Think + Do » an exploration of mission-driven marketing and design
One of the most common complaints heard in nonprofit circles involves the inability to scale up successful programs and services – to reach more people and have a bigger impact. In lamenting a lack of success, missed opportunities, or high level of stress, it’s always tempting to fall back on a trusty rationalization: “If only I had more time and money …”
We all have limitations, and a lack of time and/or money is a familiar experience for most of us. Its durability and popularity as an excuse can be attributed to the almost effortless jujitsu that places all responsibility beyond our control. After all, how many people are willing to admit that “I’m just not very good at setting priorities.” Or, “It’s just so much easier to do things the old way than to think of new options.”
Make hard choices
The origin of the word priority is a hybrid of French and Medieval Latin words that refers to a “state of being earlier” or “precedence in right or rank.” It seems almost too obvious, but when putting things in order, only one of them can be first.
Often, people fail to take the time to actually rank the items that land in their in-box for priority or relevance, simply stacking them up like firewood and chopping away at the never-ending pile in a futile attempt to make it disappear.
In his bestselling book, Essentialism: The Disciplined Pursuit of Less, author Greg McKeown suggests that success is not predicated on better time management or getting more done in less time. It’s only through establishing a more selective criteria for what is essential, and then systematically adhering to the discipline of eliminating everything else, that we can make our highest possible contribution at work or at home. As McKeown writes: “Multitasking is not the enemy. Pretending we can multi-focus is.”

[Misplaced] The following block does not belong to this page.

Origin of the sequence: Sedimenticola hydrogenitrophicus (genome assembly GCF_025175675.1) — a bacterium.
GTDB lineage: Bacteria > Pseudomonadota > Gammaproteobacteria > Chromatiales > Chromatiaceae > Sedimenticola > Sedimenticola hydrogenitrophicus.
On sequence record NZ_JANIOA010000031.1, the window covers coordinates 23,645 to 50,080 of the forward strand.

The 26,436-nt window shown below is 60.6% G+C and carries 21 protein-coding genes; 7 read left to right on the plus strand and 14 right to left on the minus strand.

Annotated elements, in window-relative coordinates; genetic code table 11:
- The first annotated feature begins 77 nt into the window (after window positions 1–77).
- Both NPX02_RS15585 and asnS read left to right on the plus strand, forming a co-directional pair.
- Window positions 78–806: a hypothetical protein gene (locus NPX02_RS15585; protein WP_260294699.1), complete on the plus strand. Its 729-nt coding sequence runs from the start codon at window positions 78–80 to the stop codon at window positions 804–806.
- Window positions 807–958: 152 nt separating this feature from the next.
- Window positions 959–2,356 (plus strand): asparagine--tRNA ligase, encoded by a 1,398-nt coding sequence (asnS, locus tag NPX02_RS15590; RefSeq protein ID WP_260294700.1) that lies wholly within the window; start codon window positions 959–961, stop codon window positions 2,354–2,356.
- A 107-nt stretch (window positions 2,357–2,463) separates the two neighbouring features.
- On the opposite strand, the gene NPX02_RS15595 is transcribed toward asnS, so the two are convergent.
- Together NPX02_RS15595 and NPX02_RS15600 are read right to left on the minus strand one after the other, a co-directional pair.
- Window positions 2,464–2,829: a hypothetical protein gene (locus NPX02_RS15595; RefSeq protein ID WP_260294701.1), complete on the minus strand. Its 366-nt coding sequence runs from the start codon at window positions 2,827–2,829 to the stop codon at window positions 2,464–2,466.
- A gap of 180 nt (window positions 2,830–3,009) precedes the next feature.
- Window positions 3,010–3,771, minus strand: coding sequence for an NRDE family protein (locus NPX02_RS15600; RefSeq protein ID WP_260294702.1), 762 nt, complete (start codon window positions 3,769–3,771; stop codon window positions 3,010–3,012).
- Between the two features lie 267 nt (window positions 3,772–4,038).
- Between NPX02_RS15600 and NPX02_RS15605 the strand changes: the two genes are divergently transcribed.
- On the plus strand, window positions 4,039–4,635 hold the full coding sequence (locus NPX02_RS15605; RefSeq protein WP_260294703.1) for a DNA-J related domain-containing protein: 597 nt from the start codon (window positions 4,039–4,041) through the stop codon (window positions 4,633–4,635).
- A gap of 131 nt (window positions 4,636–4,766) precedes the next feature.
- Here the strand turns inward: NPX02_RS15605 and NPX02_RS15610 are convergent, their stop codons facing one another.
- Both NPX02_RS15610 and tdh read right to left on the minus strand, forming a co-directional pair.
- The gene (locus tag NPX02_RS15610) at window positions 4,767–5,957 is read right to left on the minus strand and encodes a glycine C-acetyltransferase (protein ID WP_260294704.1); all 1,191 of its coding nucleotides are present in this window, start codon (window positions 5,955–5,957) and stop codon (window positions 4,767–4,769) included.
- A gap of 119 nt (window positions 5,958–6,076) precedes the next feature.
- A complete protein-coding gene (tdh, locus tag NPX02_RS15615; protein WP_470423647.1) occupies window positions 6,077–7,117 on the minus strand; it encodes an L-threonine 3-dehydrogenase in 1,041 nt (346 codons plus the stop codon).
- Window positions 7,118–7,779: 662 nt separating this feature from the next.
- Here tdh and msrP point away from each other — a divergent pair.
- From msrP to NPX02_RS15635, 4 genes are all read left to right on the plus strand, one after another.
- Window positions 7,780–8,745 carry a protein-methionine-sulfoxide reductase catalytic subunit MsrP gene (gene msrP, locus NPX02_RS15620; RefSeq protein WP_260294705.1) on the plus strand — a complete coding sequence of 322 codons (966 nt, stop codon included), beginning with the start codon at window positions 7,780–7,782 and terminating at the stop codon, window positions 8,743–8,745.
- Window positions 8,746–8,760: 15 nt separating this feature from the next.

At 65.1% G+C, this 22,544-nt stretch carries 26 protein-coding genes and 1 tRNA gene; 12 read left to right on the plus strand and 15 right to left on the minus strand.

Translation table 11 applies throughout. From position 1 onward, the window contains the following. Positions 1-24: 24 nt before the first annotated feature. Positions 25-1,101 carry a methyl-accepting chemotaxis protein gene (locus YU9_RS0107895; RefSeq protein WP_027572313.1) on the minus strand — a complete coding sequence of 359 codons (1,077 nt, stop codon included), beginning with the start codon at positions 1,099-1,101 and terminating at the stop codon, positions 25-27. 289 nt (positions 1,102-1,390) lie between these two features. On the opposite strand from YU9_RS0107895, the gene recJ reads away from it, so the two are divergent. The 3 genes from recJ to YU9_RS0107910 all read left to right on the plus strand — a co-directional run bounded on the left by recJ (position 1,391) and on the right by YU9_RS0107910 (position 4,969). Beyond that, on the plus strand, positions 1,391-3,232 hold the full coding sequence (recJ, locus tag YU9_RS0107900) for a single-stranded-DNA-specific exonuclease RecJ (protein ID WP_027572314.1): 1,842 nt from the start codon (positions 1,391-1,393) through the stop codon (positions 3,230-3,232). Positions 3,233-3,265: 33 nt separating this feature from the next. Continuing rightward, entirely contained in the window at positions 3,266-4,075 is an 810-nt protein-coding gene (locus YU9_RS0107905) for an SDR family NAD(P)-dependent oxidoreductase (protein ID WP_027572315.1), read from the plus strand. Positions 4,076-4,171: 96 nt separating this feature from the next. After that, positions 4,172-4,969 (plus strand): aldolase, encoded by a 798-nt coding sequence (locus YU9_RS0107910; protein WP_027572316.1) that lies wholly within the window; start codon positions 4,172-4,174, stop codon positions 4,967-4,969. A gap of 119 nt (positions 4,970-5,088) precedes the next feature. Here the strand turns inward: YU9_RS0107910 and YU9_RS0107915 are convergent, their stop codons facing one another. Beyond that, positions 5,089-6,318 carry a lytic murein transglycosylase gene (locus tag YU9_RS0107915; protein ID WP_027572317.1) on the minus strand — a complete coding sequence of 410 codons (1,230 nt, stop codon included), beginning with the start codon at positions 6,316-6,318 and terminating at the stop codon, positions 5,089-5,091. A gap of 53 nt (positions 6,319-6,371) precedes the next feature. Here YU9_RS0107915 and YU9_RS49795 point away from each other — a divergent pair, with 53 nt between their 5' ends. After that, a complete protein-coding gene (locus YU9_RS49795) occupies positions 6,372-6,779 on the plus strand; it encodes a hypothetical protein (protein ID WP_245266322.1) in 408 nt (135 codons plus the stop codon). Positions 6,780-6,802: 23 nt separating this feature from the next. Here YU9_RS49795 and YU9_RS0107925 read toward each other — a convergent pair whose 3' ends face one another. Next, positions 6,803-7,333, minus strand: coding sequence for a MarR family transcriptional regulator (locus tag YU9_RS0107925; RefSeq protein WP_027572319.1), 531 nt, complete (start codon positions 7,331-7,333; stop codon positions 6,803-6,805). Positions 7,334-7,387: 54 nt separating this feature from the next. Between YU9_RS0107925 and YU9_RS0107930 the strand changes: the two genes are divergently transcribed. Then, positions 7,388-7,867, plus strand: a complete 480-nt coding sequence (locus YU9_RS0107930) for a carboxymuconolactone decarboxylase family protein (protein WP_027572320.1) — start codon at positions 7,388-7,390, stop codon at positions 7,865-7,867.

Having a compelling answer for “Why are we doing this?” guarantees that it continues to happen. Being able to determine “Is this worth doing right now?” guarantees that the most important work gets done first.
Think outside the toolbox
They don’t make problems like they used to – all the easy ones have been solved. Complex problems require more flexibility and creativity than ever before, but we’re constantly besieged by that unprioritized to-do list (see above) and arbitrary deadlines.
Taking time to solve problems creatively is not about singing around a campfire or finger painting (though I don’t see how either could hurt). To be creative, one must possess a perpetual enthusiasm for seeking out “better” and encourage others to do the same. Creativity takes many forms, including:
- Making something that did not exist before.
- Taking something that exists and applying it in a new way.
- Viewing a problem from multiple perspectives.
- Fearlessly experimenting and failing – and trying again.
- Knowing who to call on when you don’t have the answers.
- Considering all obstacles temporary.
I’m sure you can think of dozens of additional ways to creatively solve problems. After all, you’re creative, right?